YO MAMA’S BIG FAT BOOTY BAND
First of all, how could you not love the name? This seven-member aggregate from Asheville, N.C. makes no bones about its intentions: Simply to render the Live Wire FUBAR (funked up beyond all reality). It’s as simple as that.
It’s all about the groove, with phat, heavy-duty bass, drums, keys and guitars, plus a mighty horn section, bubbling through tough-funk nastiness with elements of ska, reggae, hip hop and jazz fusion. The band writes a ton o’tunes (one of its more legendary jams, “Naked,” sometimes induces females from the audience to, um, act out onstage) and covers the greats, from P-Funk to Miles Davis to Santana. Everybody wears bright costumes and other weird stuff. Feathers are not uncommon.
“We are a live band,” says singer/guitarist J.P. Miller, who co-founded the band in the tony mountain town of Boone, before moving the whole deal to Asheville three years ago. “You have to come see us to know what it’s like. We never play the same thing twice. It depends on what the audience is feeling. You just never know.” The Mantras open.
And don’t forget, the Live Wire has an ongoing exhibition of George Clinton’s framed artwork through the end of the week. Listen & learn: www.bootyband.com. At 10 p.m. Saturday, Oct. 3 at Live Wire Music Hall, 307 W. River St. $10.
BLUFFTON JAZZ & BLUES FESTIVAL
Mark Gaylord, the executive chef at Hilton Head’s Jazz Corner, founded this annual event to provide funds for the Junior Jazz music education program in Beaufort County schools. Savannah’s Eric Culberson is on the bill with his hard-blues trio, and the South Carolina performers include B-Town Playaz (a rock trio that gigs at the Wild Wing Café in Bluffton every Friday), the Motown/jazz revue Deas Guyz (Sunday night regulars at the Jazz Corner), the Bobby Ryder Quartet (swing), and jazz ensembles froned by Martin Lesch (piano) and Scott Giddens (Hammond B3 organ, from Florida). Recommended listening and learning: www.scottgiddens.com. 11 a.m.-8 p.m. Saturday, Oct. 3 at M.C. Riley Field, 26 Goethe Road, Bluffton, S.C. Tickets are $20 at www.blufftonmusicfestival.com.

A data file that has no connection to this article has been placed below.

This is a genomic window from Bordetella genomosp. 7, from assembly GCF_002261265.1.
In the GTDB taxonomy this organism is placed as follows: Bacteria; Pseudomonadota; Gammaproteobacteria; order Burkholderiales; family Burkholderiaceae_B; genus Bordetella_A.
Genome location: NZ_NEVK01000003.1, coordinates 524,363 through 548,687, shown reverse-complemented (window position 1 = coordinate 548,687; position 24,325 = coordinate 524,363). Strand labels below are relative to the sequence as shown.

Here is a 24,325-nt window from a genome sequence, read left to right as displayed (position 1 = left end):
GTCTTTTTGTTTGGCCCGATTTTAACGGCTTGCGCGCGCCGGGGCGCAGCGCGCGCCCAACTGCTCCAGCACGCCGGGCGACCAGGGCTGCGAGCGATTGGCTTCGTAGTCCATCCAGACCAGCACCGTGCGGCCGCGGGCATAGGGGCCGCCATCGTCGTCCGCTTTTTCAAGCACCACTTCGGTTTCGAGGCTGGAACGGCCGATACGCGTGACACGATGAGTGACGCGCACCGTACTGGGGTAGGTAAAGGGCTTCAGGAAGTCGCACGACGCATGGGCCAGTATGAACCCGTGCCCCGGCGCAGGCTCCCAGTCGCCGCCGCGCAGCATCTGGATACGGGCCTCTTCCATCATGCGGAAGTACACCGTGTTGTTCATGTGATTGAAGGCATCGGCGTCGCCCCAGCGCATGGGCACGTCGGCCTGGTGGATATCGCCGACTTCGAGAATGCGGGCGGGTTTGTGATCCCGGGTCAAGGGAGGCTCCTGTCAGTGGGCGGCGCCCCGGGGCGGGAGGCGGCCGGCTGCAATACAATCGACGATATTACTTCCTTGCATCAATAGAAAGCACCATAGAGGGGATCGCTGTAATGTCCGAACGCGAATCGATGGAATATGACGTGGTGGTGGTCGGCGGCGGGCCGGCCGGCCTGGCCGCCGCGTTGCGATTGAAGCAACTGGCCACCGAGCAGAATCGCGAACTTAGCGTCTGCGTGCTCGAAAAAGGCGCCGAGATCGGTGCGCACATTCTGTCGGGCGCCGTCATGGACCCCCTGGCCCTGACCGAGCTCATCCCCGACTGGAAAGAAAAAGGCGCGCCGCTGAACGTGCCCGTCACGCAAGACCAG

FIRST FRIDAY FOR FOLK MUSIC
Midlife Crisis is an acoustic trio (guitars, dobro, mandolin and the occasional banjo) from Statesboro that covers a lot of the great singer/songwriters. It’s not a fulltime gig for these guys, as the name suggests: Richard Flynn is a professor of English at Georgia Southern University, Joe Kropp is a psychologist, and David Posner is a ceramic artist. The three part-timers do have a semi-regular gig, however, at the Statesboro bakery Sugar Magnolia. Also on the bill at the Savannah Folk Music Society’s 160th First Friday show: The Islands Christian Church Band, performing harmonic folk/gospel with a combination of instruments. Listen & learn: www.savannahfolk.org. At 7:30 p.m. Friday, Oct. 2 at First Presbyterian Church, 520 Washington Ave. $2 donation.
ALY TADROS/ALYSE BLACK
Texan Tadros (she’s from the town called Laredo) and Seattle-based Black are both exceptional singer/songwriters with a taste for the soft white underbelly – there are smoky and seductive elements of jazz in their vocals, and fans of Ani DiFranco bluntness, Tori Amos shrieks and whispers and the dark, playful lyricism of Regina Spektor will find something to fulfill them here. A highly recommended showcase. Listen & learn: www.alytadros.com, www.alyseblack.com. At 8 p.m. Tuesday, Oct. 6 at the Sentient Bean, 13 E. Park Ave.